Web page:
Ezra is co-founder of The Climate Mobilization and Climate Mobilization Project. He authored The Climate Mobilization’s Victory Plan, an influential exploration of how the federal government can organize and implement a mobilization to save civilization from the Climate Emergency and ecological crisis. This document directly shaped the demands of the Extinction Rebellion movement and the Green New Deal framework. Ezra was also a lead author of the climate emergency declaration resolution introduced in Congress in July 2019. A former newspaper reporter, Ezra has a BA in history from Wesleyan University.

Matt Renner

Executive Director of The Climate Mobilization

Matt has worked as a nonprofit executive in clean energy, climate policy, and journalism for over a decade, focusing on the near-term social and economic impacts of climate change. He leads organizational expansion and works closely with the communications and organizing teams. Matt earned a BA in political science from UC Berkeley, where he was deeply inspired by the work of Professor George Lakoff.

Laura Berry

Research & Policy Director

Laura brings over a decade of experience to Climate Mobilization in climate advocacy, organizing, research, and policy. She has worked on climate, environmental, and sustainability issues from local to global scales with organizations including the Stockholm Environment Institute, the National Caucus of Environmental Legislators, and 350.org. She is passionate about deepening democratic engagement in response to the Climate Emergency. Laura has a BA in human ecology from College of the Atlantic and an MSc in global environment, politics, and society from the University of Edinburgh.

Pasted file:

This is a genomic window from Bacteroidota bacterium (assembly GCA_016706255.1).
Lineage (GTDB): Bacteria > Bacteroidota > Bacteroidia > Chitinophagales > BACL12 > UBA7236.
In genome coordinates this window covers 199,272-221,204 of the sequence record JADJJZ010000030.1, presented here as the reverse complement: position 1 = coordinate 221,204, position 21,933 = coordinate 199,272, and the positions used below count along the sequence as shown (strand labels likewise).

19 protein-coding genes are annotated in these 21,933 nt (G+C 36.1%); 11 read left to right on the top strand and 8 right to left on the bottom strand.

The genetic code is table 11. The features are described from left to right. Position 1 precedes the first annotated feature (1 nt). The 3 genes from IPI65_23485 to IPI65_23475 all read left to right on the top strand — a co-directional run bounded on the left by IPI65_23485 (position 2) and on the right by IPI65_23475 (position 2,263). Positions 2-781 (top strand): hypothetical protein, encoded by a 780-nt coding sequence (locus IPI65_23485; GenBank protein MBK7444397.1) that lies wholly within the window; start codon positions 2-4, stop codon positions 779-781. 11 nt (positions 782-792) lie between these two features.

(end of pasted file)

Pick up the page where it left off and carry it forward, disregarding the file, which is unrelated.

Rebecca Harris

Organizing Director

Rebecca leads Climate Mobilization organizing efforts. Along with a history of social movement organizing, Rebecca he has worked as a journalist covering equity in Chicago public schools. Most recently, Rebecca worked as Development and Communications Manager at Latino Union of Chicago, an immigrants’ and workers’ rights organization. She is a 2017 graduate of the Reframe Mentorship in strategic communications and a 2019 participant in the Anne Braden Organizer Training Program.

Marina Mails

Operations and Community Manager
Marina manages operations and volunteers for both The Climate Mobilization and Climate Mobilization Project. She brings broad experience working in non-profit organizations, health care settings, and running her own private counseling practice. Before joining Climate Mobilization, Marina maintained a practice focusing exclusively on climate-related emotional coping, helping people make bold choices for lifestyle and professional change in response to the Climate Emergency. She has a bachelor’s degree in political science and Spanish from Wake Forest University and a Masters in Counseling from UNC Greensboro.